20 October 1982
Woodbridge: ‘Mini-pumper’ to be needed
by Ron Bartlett
Princeton Borough Councilman Richard Woodbridge has been informally suggesting to the Collins Development Corp. that it might assist in the purchase of a piece of firefighting equipment he believes would be essential to the protection of Palmer Square after its renovation.
Mr. Woodbridge, who serves as Princeton’s fire commissioner, stressed this week that there is “no specific offer on the table” from Collins- on the purchase of the Equipment, known as a “mini-pumper.” However, he said the developers have been “relatively sympathetic” during various conversations he has had with them, and have “informally indicated they might be interested in defraying the cost of the pumper.”
The-mini-pumper, valued between $30,000 and $40,000, would be necessary for several aspects of the Collins plan if a fire ever broke out, the councilman said. Those locations would be the proposed Chambers Street garage, the underground garages off Hulfish Street, and the inner housing units which have been proposed at the base of the square.
MR. WOODBRIDGE slated strongly that the mini-pumper, with its small size and quick mobility, would be ideal in servicing several areas of the borough outside Palmer Square, although he added that the Collins plans before the Princeton Regional Planning Board “accelerated” its need.
Both the Board of Engineers and the fire commissioners have passed resolutions recently requesting that the purchase of the mini-pumper be moved up to 1983 from its original slated arrival in 1984, the councilman added. In comparison, the last full-sized pumper bought by Princeton cost $120,000.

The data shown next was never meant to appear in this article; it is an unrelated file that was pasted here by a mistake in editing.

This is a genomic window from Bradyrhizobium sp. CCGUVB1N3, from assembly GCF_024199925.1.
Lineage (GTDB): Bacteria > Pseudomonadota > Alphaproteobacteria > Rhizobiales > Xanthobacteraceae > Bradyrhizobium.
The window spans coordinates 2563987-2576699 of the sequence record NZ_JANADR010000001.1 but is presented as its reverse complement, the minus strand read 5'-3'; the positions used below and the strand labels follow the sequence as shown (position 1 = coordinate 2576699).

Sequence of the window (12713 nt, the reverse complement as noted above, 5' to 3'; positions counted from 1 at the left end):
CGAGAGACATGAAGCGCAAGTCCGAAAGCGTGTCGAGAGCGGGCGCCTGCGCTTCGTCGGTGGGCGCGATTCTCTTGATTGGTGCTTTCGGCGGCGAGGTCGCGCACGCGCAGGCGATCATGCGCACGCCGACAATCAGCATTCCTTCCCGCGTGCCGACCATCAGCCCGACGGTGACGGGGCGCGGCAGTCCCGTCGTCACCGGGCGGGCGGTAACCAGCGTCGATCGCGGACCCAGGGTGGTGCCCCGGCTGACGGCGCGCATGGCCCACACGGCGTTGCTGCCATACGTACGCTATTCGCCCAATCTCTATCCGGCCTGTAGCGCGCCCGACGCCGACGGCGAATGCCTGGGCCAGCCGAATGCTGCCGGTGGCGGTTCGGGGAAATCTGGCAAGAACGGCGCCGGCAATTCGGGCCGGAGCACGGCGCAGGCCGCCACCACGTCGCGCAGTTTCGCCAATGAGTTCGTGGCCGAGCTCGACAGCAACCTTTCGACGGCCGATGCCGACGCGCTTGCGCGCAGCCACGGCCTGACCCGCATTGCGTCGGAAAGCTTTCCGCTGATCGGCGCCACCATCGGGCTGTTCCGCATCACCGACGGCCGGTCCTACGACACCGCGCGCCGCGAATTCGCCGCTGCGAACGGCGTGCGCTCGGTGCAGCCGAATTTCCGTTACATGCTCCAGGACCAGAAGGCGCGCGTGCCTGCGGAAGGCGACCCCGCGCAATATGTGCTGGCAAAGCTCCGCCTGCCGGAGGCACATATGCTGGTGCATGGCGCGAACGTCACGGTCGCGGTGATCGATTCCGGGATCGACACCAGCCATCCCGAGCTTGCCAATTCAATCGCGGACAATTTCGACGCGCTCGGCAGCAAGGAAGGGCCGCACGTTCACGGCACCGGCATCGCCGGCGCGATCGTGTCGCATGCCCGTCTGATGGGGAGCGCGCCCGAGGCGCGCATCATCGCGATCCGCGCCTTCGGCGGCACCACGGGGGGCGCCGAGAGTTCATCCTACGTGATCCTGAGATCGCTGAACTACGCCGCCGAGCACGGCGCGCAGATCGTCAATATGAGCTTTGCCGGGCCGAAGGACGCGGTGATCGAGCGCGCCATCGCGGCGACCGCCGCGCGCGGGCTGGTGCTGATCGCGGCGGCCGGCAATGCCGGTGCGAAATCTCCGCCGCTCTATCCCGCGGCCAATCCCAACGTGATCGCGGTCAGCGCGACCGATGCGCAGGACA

James Harvic; vice prcsident of Collins Development Corp., said on Tues-
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day that he had spoken to Mr. Woodbridge within the past month about the mini-pumper, although the firm has made no commitment to its purchase at this time.
“There are absolutely no negotiations or formal conversations going on,” Mr. Harvie said, adding “he has spoken to us, and we are sympathetic to his needs.”
THE VICE PRESIDENT, who was on hand at Monday’s Planning Board review of the Palmer Square master plan revisions, said the firefighting equipment “is one of many things up for consideration” between the borough and the developer. “We made absolutely no promises,” he added.
Fire protection was one of the primary topics of discussion when Collins appeared before the planners for the second time on the new revisions Monday.
Collins officials testified that their insurance and fire representatives have reviewed the plans and found them adequate, but under borough Mayor Robert Cawley’s recommendation, fire department officials will be requested to
appear at the third meeting with the developer, slated for Nov. 1.
Mr. Woodbridge said Do Chung, the principal architect for Collins at Palmer Square, was scheduled to meet with the Board of Engineers tonight (Wed., Oct. 20) at 5 p.m. at Borough Hall.
“I HAVE BEEN most impressed by the efforts made by Collins to address the safety issues which have been raised,” Mr. Woodbridge said in praise of the developer.
Mr. Harvie said his firm has completed its presentation to the planning board and expects the Nov. 1 meeting to be used as a question and answer session with the board.
“The modification of the plan, as far as the overall uses, the size, and the number of cars is practically identical as before,” Mr. Harvie said.
Collins’ plan for Palmer Square has beep unchanged since the company appeared before the Environmental Design Review Board in September.
The plans differ from the original design proposal approved by the planning board in preliminary site plan review. The new plans are without a dock over Hulfish Street, moving all retail space to the street level.